California's Proposition 65, which requires products to carry warnings whenever they contain ingredients shown to cause cancer or birth defects, is the real target of the overly broad Senate bill, according to the Center for Science in the Public Interest (CSPI).
The supposed aim of S.3128 is to create uniformity between FDA regulations and state laws -- but if it were to pass, it would cancel out local and state regulations concerning restaurant hygiene, milk pasteurization and even warnings about consuming fish with high mercury content and alcohol when pregnant.
"The fallout from this attack on California's Proposition 65 could be the destruction of hundreds of other state and local food safety and labeling laws in every state," said CSPI senior staff attorney Benjamin Cohen. "Parents pouring milk for their kids or dining in a restaurant shouldn't have to worry about getting a food-borne illness. Yet some Senators would place their constituents at greater risk of that just to please the powerful and politically connected food industry."
"This attack is yet another outrageous attempt by giant food corporations to blind consumers from the truth about hazardous grocery products," said Mike Adams, consumer health advocate and author of Grocery Warning. "That food corporations would actively seek to remove cancer warnings about carcinogenic ingredients is merely indicative of the industry's utter disregard for public health," he added.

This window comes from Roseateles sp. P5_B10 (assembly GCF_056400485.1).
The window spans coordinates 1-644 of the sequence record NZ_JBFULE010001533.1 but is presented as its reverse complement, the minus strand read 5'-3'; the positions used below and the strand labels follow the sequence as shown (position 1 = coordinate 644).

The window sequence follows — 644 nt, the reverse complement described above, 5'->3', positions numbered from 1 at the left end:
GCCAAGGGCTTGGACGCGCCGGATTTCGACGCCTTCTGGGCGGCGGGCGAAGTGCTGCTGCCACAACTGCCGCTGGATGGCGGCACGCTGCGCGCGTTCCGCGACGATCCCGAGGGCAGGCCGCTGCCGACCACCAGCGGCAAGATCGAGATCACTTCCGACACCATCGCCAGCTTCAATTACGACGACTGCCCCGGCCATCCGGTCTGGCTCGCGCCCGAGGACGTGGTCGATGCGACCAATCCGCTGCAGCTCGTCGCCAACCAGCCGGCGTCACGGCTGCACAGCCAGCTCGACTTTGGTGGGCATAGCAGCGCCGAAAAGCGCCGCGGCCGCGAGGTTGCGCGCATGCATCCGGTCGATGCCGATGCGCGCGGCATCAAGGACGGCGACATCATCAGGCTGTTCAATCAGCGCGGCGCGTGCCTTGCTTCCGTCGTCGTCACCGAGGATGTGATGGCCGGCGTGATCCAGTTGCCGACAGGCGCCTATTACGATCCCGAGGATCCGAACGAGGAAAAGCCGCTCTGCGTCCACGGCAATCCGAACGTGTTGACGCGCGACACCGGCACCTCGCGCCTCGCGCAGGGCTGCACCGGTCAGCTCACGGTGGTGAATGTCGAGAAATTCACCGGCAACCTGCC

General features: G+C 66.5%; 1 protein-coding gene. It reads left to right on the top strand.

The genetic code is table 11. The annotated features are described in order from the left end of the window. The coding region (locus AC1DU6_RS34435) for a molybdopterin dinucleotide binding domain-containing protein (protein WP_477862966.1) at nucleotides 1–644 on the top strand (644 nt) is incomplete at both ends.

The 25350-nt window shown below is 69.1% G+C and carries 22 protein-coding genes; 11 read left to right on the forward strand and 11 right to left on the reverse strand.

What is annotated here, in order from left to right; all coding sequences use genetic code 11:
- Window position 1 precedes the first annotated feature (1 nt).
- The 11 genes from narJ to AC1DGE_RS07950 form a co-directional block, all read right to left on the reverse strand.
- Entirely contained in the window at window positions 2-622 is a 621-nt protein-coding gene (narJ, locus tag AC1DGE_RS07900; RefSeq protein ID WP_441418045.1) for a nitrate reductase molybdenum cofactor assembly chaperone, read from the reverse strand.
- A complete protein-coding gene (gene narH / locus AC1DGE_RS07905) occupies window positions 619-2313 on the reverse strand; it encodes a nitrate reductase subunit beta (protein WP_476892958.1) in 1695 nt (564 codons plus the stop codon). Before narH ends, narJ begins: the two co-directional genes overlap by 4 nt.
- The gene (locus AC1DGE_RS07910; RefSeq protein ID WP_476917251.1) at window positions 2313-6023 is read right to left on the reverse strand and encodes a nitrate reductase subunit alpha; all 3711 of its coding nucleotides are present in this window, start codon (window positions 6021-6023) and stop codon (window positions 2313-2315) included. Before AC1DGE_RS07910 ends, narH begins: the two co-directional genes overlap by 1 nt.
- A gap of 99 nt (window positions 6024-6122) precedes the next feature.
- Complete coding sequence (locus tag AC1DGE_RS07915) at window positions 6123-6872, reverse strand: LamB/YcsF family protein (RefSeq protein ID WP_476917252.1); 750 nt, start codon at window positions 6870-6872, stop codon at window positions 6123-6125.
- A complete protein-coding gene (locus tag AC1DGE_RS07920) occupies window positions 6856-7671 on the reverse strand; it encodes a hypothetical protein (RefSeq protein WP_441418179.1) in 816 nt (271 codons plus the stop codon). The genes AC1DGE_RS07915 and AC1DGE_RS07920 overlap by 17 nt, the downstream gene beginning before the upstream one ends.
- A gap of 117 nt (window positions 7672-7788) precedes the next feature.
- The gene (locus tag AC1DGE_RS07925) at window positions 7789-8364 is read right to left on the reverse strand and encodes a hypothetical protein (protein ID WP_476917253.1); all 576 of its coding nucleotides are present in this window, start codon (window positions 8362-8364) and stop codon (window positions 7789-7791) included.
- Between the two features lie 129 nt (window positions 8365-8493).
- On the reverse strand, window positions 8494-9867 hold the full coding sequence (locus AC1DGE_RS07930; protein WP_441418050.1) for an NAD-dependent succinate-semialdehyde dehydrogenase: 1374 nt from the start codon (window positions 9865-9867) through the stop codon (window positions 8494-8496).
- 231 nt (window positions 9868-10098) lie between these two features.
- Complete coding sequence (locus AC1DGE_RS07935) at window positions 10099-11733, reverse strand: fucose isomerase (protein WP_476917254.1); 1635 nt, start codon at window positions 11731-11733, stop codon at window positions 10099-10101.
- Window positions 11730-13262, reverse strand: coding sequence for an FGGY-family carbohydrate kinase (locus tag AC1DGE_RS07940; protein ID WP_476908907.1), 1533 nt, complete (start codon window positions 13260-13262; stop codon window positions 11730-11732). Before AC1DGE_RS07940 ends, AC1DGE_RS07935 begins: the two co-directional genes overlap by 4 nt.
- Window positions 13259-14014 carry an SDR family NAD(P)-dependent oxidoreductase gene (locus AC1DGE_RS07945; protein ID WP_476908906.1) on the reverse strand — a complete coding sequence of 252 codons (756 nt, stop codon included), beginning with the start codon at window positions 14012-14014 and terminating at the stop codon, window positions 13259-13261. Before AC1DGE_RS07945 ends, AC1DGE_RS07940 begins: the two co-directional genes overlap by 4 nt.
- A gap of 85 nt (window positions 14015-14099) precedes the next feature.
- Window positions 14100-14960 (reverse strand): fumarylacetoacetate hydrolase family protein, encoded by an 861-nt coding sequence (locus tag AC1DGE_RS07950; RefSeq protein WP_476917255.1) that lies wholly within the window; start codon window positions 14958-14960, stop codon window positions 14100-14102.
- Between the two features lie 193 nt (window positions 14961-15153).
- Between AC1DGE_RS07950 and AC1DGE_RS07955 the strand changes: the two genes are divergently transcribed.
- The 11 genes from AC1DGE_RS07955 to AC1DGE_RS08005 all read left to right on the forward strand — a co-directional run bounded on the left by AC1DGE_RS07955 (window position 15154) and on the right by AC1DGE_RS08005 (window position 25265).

Not only do public health and environmental groups oppose S.3128, but many governors, including Gov. Arnold Schwarzenegger, R-Calif., also stand in opposition. Watchdog group representatives say Proposition 65 has been an indispensable tool for encouraging manufacturers to eliminate harmful chemicals rather than putting warnings on their consumer goods; while the law only applies to products in California, companies tend to reformulate their products on a national scale.